The book outlines some typical “conversations” that highlight typical gaps between strategy and execution:

Leaders saying something like, “This is our vision and mission,” with those on the front lines are responding, “Sounds blue sky to me. What does it mean to me and my people?” Leaders are saying, “You need to work smarter,” and the doers are countering with, “We can’t possibly work any harder!” Leaders exclaiming, “You are empowered!” while the doers are responding, “More flavor-of-the-month management.”


The solution? The book drove an excellent point home about the strength of visualization, and how visualization is a critical ingredient of engagement with many benefits:
  1. Visualization makes it easy to think in systems. It allows people to understand, connect, and focus systematically.
  2. Visualization creates simplicity. It forces us to “think simpler.” You can’t draw a crisp picture of something that hasn’t been thought through in great detail.
  3. Visualization captures the drama of business. It illustrates struggles, risks, threats, opportunities, and emotion in ways that data and words cannot. Tapping into this emotion challenges complacency and inspires activism within a business.
  4. Visualization enables us to think big or think strategically by showing us the whole. Thinking big allows us to focus on the major forces that drive our business rather than the everyday tactics that often occupy much of our time.
  5. Visualization appeals to most learners. In general, a visual culture is quickly replacing the traditional print culture, and there’s no question that it will be the approach of choice in the future.
  6. Visualization provides for quick recall. Visual images help most people retain information efficiently.
  7. Visualization enables nonlinear connections. Not everybody learns in a straight, progressive path. Each of us has to personalize the connections.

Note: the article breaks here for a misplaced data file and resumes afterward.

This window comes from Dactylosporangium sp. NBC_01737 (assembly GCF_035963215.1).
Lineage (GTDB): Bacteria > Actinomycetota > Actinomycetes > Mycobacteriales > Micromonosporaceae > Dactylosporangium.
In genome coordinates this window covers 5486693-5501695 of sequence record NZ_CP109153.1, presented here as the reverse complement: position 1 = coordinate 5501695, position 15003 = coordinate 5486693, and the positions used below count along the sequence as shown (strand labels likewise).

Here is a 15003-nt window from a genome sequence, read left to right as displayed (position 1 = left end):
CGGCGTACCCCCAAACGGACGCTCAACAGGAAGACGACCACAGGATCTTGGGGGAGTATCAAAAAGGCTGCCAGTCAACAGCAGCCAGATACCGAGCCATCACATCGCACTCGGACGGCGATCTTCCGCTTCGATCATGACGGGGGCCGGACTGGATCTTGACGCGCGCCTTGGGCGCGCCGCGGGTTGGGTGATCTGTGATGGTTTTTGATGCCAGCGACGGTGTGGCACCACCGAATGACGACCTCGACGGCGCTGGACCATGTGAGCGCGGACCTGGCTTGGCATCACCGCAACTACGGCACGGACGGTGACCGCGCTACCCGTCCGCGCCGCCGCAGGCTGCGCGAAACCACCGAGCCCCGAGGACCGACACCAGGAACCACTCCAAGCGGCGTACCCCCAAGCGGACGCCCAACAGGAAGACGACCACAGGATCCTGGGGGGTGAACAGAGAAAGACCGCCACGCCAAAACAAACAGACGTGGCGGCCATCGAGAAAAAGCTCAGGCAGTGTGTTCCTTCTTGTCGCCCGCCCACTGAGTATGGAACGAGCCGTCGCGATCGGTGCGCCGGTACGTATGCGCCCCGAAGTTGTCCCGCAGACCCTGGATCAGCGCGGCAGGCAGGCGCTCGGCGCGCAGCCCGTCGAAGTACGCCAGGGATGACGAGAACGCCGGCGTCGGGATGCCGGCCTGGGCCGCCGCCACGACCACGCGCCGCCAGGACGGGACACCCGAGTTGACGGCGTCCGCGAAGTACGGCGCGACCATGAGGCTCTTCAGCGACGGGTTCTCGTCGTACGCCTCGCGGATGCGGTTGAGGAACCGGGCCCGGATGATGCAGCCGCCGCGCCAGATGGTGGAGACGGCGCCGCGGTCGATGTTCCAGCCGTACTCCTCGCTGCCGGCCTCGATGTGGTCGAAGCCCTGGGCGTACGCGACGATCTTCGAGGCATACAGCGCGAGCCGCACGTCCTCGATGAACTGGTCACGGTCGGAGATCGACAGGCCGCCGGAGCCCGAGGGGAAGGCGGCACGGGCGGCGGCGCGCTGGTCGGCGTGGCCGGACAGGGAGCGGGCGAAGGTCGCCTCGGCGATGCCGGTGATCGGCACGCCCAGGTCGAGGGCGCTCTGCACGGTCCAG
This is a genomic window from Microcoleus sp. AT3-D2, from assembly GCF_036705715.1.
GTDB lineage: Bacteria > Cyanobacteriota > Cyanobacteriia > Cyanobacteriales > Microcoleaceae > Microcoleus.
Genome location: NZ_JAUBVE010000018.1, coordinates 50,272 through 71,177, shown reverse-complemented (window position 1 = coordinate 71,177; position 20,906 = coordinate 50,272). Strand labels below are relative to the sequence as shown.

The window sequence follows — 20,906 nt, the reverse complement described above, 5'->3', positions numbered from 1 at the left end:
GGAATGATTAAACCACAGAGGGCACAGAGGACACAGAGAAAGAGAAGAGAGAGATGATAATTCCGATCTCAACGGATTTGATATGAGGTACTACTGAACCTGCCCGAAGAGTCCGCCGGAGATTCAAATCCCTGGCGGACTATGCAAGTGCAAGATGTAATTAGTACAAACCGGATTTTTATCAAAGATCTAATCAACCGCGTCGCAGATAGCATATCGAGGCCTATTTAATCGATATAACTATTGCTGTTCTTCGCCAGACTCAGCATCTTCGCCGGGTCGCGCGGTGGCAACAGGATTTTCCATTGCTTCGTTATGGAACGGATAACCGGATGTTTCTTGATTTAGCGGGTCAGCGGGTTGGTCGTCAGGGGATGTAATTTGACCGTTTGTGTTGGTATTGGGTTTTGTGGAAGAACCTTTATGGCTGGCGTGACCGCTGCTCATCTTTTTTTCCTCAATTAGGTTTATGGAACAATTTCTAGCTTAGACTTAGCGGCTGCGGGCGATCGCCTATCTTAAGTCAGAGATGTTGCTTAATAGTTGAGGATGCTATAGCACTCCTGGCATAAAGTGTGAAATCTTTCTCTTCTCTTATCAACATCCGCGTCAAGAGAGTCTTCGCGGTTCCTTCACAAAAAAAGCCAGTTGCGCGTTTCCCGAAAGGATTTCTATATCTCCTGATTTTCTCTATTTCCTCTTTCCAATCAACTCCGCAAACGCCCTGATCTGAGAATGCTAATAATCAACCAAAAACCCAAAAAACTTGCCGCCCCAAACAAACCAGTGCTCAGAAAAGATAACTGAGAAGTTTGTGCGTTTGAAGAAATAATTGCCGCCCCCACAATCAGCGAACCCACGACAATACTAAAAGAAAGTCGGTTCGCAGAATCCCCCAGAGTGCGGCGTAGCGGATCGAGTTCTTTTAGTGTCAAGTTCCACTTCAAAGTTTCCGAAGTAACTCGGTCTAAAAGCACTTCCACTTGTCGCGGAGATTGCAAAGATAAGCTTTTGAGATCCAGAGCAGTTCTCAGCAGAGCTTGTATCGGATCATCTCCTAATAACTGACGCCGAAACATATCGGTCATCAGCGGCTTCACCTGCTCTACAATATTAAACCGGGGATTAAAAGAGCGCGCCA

8. Visualization acts as a universal common language by minimizing misinterpretations. It’s a consistent way to communicate among different cultures and languages.
  9. Visualization allows visual storytelling. It enables people to easily see an integrated story and talk about how they can add to it.
  10. Visualization connects people because it can display both facts and emotion. It conveys not only how the business looks but how it feels.
The Art of Engagement provided an excellent portrayal and the benefits of the strategic engagement process through visualization. I like the concept of people connecting through images and stories; after all, how many times have we in the software realm represented systems visually?

As Haudan observed, when we use visualization to portray the operations of a business, employees can more easily understand difficult concepts. Images eliminate the opportunity for widespread misinterpretation and generate a common, quickly understood language. After all, without an understanding of a company’s strategy, people can’t take responsibility for change.

I like one other quote from the book about strategy, and ties to what other people are saying, such as Dan Pink and his Autonomy, Mastery and Purpose as motivators:

Strategy is an adventure; even more, it’s a purposeful adventure.

If you want to examine connecting strategy to execution from a fresh perspective, this book is a well-written, must read.


Illustrations in this post are examples from the book, The Art of Engagement

Work/Life Balance

September 14, 2010

The software field is a demanding one. My wife has referred to herself as a “software widow” during those times when I’ve been heavily involved in a demanding project. She understands my career choice and understands that sometimes I need to shift greater attention to my job. I’ve always viewed this as both a necessary evil and an opportunity to build greater knowledge and expertise in new technologies or some business-related aspect of my job. This gain, however, comes at the expense of personal/family time.

Sometimes the price can be higher than you expect because the project becomes more involved and drags out far longer than anyone anticipated. It's easy enough to figure out when things are going on for too long; I get little signs, like my wife begging me to put my computer down on a Saturday morning to attend our daughter’s soccer game. (This is a true story from several years ago.) As a manager, I keep a watchful eye out on our staff and insist that they take some time off if I feel that they are pushing themselves too hard.

Most of the time, we're in control over our work/life choices. There are times, however, when life does the balancing for us. I’ve experienced some major challenges this past year that were out of my control, and those that I work with have been very supportive as I dealt with Life's curve-balls. To all of them: Thank you, I deeply appreciate your thoughts, concern, and support.